One of the themes today is defence and the broader theme of national safety. This is an area where it’s thought that Theresa May has a substantial advantage over Jeremy Corbyn. Indeed, you may already feel that. But politics is partly about challenging established belief, so I’ve a little challenge for you. Will you suspend any disbelief for five minutes and let me test you?
The facts here are pretty well-established. Corbyn, as he’s saying in a speech today, is not a pacifist, but he’s extremely cautious about engaging in military intervention unless all other options have been exhausted. He opposed the interventions in Afghanistan, Iraq and Libya, and opposes us getting involved in the Syrian civil war. I supported the first two and have come to see I was mistaken (I apologised for the mistake when I stood last time). Where there’s a clear-cut case, as in World War II, Corbyn supports military action.
What is new is Theresa May’s policy. There has been remarkably little discussion of it so far, but in a speech explicitly authorised by Mrs May, Boris Johnson has announced that if Donald Trump decided to attack Syria, our Government would find it “extremely difficult” not to join in. What’s more, it would not be necessary to consult Parliament. See the BBC report here:
This is entirely different to any previous British Government policy, Conservative or Labour. It outsources the decision on whether we go to war. The decision is now not a matter for Parliament, or even for the British Government. It is a matter for President Trump. This takes the “special relationship” to the ridiculous stage. It’s fine to have a good friend. But whether we get into a war should be a matter for us.
If Mr Trump was noted for his caution and thoughtful judgment, this might not in practice mean very much. But I don’t think his best friends would argue that. Indeed, it seems to me more than likely that he will launch a war against someone. Syria? North Korea? Cuba? We really don’t know. But if he does, we should, precisely as Corbyn argues, be “extremely cautious” before getting involved.
Is Mrs May cautious (or strong and stable, as she keeps saying) in this respect? Not at all: indeed she has said that she doesn’t rule out first use of nuclear weapons. Let’s assume that Mr Trump decides that a nuclear strike is needed to take out the deeply-embedded North Korean nuclear development facility, and asks us to join in. Do we really want to agree without even debating it, just because he asks?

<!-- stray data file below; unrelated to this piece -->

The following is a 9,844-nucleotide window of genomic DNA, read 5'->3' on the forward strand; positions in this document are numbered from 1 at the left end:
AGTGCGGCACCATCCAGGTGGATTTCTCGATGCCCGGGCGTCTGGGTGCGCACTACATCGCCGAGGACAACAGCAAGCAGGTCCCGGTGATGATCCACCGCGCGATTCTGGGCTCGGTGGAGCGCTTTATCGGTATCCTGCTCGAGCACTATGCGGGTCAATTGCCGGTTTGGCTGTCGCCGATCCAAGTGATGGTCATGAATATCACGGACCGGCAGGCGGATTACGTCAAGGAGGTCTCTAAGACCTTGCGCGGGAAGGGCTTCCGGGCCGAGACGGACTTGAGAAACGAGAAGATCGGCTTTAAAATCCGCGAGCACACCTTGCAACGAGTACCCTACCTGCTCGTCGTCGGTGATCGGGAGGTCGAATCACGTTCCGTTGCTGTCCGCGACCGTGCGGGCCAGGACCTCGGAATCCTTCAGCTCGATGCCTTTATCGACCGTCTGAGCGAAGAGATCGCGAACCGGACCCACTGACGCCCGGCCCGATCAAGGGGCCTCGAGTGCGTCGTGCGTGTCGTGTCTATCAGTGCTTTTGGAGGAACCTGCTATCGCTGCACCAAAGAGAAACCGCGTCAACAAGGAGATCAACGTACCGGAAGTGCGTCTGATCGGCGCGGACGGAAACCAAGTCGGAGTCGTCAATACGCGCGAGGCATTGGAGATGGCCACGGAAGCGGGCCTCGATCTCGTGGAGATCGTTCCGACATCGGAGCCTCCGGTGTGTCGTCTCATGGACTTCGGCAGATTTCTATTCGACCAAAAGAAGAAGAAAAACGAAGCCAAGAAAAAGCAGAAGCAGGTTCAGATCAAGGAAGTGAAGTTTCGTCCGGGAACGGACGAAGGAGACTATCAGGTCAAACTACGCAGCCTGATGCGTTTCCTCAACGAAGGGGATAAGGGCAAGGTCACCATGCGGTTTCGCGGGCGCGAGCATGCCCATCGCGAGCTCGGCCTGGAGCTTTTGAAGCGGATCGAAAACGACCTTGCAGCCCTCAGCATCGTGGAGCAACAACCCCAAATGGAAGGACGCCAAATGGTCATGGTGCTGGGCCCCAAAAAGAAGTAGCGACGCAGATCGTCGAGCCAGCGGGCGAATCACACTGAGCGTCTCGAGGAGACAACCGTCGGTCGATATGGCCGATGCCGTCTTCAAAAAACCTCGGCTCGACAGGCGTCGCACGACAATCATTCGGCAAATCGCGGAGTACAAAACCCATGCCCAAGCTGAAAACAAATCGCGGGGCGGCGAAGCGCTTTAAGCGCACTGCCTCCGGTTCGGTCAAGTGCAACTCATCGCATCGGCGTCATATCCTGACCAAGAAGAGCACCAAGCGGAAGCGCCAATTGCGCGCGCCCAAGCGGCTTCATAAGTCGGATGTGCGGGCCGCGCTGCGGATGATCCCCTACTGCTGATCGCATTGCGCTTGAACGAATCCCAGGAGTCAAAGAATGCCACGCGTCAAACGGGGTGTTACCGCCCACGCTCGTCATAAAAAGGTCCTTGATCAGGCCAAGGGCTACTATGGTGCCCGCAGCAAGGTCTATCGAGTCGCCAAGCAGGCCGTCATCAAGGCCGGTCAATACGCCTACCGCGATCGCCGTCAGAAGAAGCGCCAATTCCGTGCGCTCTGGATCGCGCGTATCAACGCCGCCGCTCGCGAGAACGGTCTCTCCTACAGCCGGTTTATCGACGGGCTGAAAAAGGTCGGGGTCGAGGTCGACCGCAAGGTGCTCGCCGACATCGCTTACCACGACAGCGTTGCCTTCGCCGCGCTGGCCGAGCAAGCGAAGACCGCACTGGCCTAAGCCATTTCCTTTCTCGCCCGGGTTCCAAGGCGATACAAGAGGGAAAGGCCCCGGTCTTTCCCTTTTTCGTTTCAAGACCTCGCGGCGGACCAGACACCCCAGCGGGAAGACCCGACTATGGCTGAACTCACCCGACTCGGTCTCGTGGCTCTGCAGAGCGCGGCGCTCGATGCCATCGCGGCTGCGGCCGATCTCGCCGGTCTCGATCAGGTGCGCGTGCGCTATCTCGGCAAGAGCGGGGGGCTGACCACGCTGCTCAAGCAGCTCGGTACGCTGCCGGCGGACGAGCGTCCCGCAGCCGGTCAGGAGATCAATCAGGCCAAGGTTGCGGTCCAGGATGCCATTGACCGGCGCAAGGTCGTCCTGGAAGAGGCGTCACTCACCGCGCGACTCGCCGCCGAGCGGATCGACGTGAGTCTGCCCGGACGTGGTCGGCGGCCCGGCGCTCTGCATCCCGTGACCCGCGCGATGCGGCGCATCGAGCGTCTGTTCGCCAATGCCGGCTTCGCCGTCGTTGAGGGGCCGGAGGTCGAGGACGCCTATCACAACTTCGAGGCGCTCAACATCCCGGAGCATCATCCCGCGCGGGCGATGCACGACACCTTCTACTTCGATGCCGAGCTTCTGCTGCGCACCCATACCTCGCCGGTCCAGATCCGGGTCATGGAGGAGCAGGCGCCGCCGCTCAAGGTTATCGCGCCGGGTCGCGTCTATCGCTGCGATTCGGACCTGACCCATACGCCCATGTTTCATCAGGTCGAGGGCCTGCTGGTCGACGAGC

The thing about military intervention, as I came to realise over Iraq, is that it’s very easy, and indeed popular in instant polls, to start a war, but extraordinarily difficult to finish it – especially if, as in Syria, there are multiple factions and we don’t fully understand what they’re all about. I share the disgust at the horrors in Syria. I think it’s right to be extremely concerned about North Korea. But before we sign up for any more wars, let’s be careful.
But does Britain not have a duty to act, as a proud former Empire with interests across the globe? This rings a patriotic chord in many. But actually, no. We don’t have a duty to support one faction in Syria and kill supporters of another faction. We are a medium-sized European country in some economic difficulty, facing a complex and challenging outlook. Getting into another civil conflict in the Middle East should not be a priority. And doing it merely because Mr Trump says we should is not a sign of patriotism. It is a sign of weakness.
In cosmetic ways, there’s no doubt that Mrs May fits the image of a patriotic Prime Minister. It’s easy to imagine her enjoying afternoon tea at Buckingham Palace, where one suspects Mr Corbyn would be polite but privately wishing he was on his allotment. It’s easy to imagine Mrs May singing Land of Hope and Glory, difficult to conceive of Mr Corbyn doing so, though I know him personally and he loves the quiet decency of the British people and our democratic traditions.
But these are serious, dangerous times. Patriotism should mean more than symbolism: it should mean keeping Britain safe. And I feel far safer with a prospective Prime Minister who is reluctant to get us into war than one who goes out of her way to give notice of precisely that intention.
Sometimes war is necessary: I come from a military family and I yield to nobody in respect for the Armed Forces. But it should not be undertaken lightly, or at the behest of Mr Trump. A dignified, restrained, independent foreign policy that puts peaceful solutions first and retains our freedom of action is better. And that is what Mr Corbyn is asking you to support.
We have got used to intervening all over the globe and getting into one mess after another. Mrs May’s policy will accelerate that. It is neither strong nor stable, and despite all the imagery that you’ll be bombarded with in Conservative leaflets, we will in reality be safer with a cautious leader like Mr Corbyn. If that sounds a surprising conclusion, it’s because we are used to martial posturing. This is a dangerous world, and we need to adjust to it.
I’ll leave it to you to consider!